By March 14, 2017 Read More →

House Judiciary Committee advances gentler storage tank bill

By RUSTY MARKS

The State Journal

CHARLSTON, W.Va. — Members of the West Virginia House of Delegates’ committee on the judiciary added amendments to a storage tank bill on Monday, March 13 that could assuage many of the objections to the legislation.

The original bill, House Bill 2811, would have exempted about 29,000 storage tanks, generally used by the oil and gas industry to store crude oil and brine, from registration with the state Department of Environmental Protection under the state’s Aboveground Storage Tank Act. That legislation was passed in the wake of the 2014 Elk River chemical spill in Charleston that left about 300,000 West Virginians without safe drinking water for up to two weeks.

At a public hearing on the bill earlier Monday, supporters and opponents of the legislation were almost equally split. Those in support of the bill, almost exclusively in the oil and gas industry, said the tanks covered under House Bill 2811 were generally smaller tanks that were miles away from water intakes and were already subject to regulation by the EPA. They also said it cost too much to label and register all of the tanks with the state.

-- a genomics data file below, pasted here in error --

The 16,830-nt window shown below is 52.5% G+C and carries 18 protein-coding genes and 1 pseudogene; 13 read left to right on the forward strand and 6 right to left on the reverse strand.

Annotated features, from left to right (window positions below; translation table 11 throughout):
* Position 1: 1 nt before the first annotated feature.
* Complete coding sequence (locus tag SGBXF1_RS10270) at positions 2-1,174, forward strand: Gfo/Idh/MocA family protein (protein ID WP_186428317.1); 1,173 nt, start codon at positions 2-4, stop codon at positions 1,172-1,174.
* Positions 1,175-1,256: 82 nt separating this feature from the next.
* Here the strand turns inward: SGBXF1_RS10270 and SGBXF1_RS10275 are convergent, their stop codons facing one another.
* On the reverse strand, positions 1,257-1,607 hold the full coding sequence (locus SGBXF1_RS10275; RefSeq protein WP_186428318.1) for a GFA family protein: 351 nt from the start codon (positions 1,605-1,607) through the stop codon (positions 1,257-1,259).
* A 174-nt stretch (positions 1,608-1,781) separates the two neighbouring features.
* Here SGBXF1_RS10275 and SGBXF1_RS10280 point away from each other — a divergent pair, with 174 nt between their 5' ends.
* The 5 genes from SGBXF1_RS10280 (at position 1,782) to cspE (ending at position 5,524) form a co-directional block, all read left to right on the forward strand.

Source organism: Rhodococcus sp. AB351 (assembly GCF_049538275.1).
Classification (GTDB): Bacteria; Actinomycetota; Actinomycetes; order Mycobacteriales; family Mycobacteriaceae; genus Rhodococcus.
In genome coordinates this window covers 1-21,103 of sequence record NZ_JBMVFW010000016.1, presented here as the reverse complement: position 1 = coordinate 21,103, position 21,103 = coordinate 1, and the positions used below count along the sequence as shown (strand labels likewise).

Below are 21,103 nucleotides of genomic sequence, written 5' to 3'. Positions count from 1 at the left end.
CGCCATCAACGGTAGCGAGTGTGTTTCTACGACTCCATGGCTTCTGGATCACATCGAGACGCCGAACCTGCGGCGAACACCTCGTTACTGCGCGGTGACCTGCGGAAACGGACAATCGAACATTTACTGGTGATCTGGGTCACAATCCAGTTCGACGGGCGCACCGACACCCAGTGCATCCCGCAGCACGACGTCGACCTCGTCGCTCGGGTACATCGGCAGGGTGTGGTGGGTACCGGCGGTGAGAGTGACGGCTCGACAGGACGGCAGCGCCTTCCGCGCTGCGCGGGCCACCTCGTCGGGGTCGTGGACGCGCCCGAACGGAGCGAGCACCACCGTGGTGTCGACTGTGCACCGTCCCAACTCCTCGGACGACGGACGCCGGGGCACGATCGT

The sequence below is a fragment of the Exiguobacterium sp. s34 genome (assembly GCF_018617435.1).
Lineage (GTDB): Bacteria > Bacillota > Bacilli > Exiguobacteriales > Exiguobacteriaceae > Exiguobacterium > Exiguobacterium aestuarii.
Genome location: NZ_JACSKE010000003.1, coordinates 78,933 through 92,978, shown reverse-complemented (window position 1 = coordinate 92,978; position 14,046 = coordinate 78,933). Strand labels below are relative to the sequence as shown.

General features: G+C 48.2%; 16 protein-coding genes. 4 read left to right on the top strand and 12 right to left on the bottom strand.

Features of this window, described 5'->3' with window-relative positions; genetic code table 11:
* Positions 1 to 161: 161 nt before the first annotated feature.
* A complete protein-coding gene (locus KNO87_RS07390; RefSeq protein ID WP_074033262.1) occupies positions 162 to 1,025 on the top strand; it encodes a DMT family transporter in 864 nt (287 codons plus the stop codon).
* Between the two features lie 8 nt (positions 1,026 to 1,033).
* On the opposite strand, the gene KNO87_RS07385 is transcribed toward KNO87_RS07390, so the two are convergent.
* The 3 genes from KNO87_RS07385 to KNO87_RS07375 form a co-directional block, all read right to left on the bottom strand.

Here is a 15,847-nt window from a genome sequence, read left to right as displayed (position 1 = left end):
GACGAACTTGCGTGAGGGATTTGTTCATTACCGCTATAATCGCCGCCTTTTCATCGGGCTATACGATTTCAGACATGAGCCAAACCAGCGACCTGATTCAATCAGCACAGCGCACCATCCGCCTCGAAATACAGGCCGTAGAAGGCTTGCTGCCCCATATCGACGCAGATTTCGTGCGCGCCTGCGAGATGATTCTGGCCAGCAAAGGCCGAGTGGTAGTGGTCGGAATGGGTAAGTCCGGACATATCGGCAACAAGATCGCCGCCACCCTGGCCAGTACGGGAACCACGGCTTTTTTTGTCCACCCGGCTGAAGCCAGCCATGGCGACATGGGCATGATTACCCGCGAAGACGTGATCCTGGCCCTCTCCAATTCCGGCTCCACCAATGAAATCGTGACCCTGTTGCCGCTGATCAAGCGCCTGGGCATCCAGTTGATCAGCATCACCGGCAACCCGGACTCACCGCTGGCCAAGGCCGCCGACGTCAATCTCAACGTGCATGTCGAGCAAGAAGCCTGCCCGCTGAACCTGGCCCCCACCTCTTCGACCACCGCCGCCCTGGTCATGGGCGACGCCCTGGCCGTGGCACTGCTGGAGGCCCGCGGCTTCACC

Those opposed to the legislation said removing the tanks from extra regulation was not worth the risk to the state’s water supplies. Even if most of the tanks were well away from public water intakes, some said, some were still near wells or springs many rural West Virginians rely on for their water supplies. They said residents deserved to know what was in the tanks.

Also opposed were members of the Morgantown Utility Board, who worried bromides, radioactive elements and heavy metals that could be in the brine could get into public water supplies if one of the tanks should leak.

At a House Judiciary Committee meeting later Monday, Ruth Porter of the state DEP said between August 2016 and January, there were 11 leaks in storage tanks that would be exempted under House Bill 2811 that breached the tanks’ secondary containment systems. Three of the releases made it into streams, two of which were above a public water intake.

One of those tanks is still leaking into a stream, Porter said.

The Judiciary Committee adopted an amendment to House Bill 2811 on Monday afternoon. Although oil and gas owners would not have to register their storage tanks with DEP under the provisions of the amendment, they would still be required to label the tanks with their contents and notify emergency officials about what is in them.

The amended bill is on its way to the full House for a vote.

 

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